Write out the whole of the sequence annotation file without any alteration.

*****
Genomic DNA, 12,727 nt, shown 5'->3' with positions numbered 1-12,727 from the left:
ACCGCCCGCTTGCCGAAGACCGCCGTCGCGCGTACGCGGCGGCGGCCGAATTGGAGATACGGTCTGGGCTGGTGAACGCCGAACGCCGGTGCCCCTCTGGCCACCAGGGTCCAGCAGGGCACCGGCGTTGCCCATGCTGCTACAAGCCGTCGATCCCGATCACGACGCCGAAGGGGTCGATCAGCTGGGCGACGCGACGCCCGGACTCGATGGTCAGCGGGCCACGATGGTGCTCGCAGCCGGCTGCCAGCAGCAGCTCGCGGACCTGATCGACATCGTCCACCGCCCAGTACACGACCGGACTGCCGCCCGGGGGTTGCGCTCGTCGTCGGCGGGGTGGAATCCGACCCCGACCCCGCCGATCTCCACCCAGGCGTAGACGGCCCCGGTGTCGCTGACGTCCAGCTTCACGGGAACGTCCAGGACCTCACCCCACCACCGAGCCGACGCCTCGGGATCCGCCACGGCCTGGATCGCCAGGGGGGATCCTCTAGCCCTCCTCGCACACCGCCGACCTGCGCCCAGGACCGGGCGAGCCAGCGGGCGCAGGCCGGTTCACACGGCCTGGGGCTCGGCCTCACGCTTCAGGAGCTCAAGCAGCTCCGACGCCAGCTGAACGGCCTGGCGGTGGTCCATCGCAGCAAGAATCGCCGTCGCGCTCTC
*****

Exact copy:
Genomic DNA, 12,727 nt, shown 5'->3' with positions numbered 1-12,727 from the left:
ACCGCCCGCTTGCCGAAGACCGCCGTCGCGCGTACGCGGCGGCGGCCGAATTGGAGATACGGTCTGGGCTGGTGAACGCCGAACGCCGGTGCCCCTCTGGCCACCAGGGTCCAGCAGGGCACCGGCGTTGCCCATGCTGCTACAAGCCGTCGATCCCGATCACGACGCCGAAGGGGTCGATCAGCTGGGCGACGCGACGCCCGGACTCGATGGTCAGCGGGCCACGATGGTGCTCGCAGCCGGCTGCCAGCAGCAGCTCGCGGACCTGATCGACATCGTCCACCGCCCAGTACACGACCGGACTGCCGCCCGGGGGTTGCGCTCGTCGTCGGCGGGGTGGAATCCGACCCCGACCCCGCCGATCTCCACCCAGGCGTAGACGGCCCCGGTGTCGCTGACGTCCAGCTTCACGGGAACGTCCAGGACCTCACCCCACCACCGAGCCGACGCCTCGGGATCCGCCACGGCCTGGATCGCCAGGGGGGATCCTCTAGCCCTCCTCGCACACCGCCGACCTGCGCCCAGGACCGGGCGAGCCAGCGGGCGCAGGCCGGTTCACACGGCCTGGGGCTCGGCCTCACGCTTCAGGAGCTCAAGCAGCTCCGACGCCAGCTGAACGGCCTGGCGGTGGTCCATCGCAGCAAGAATCGCCGTCGCGCTCTC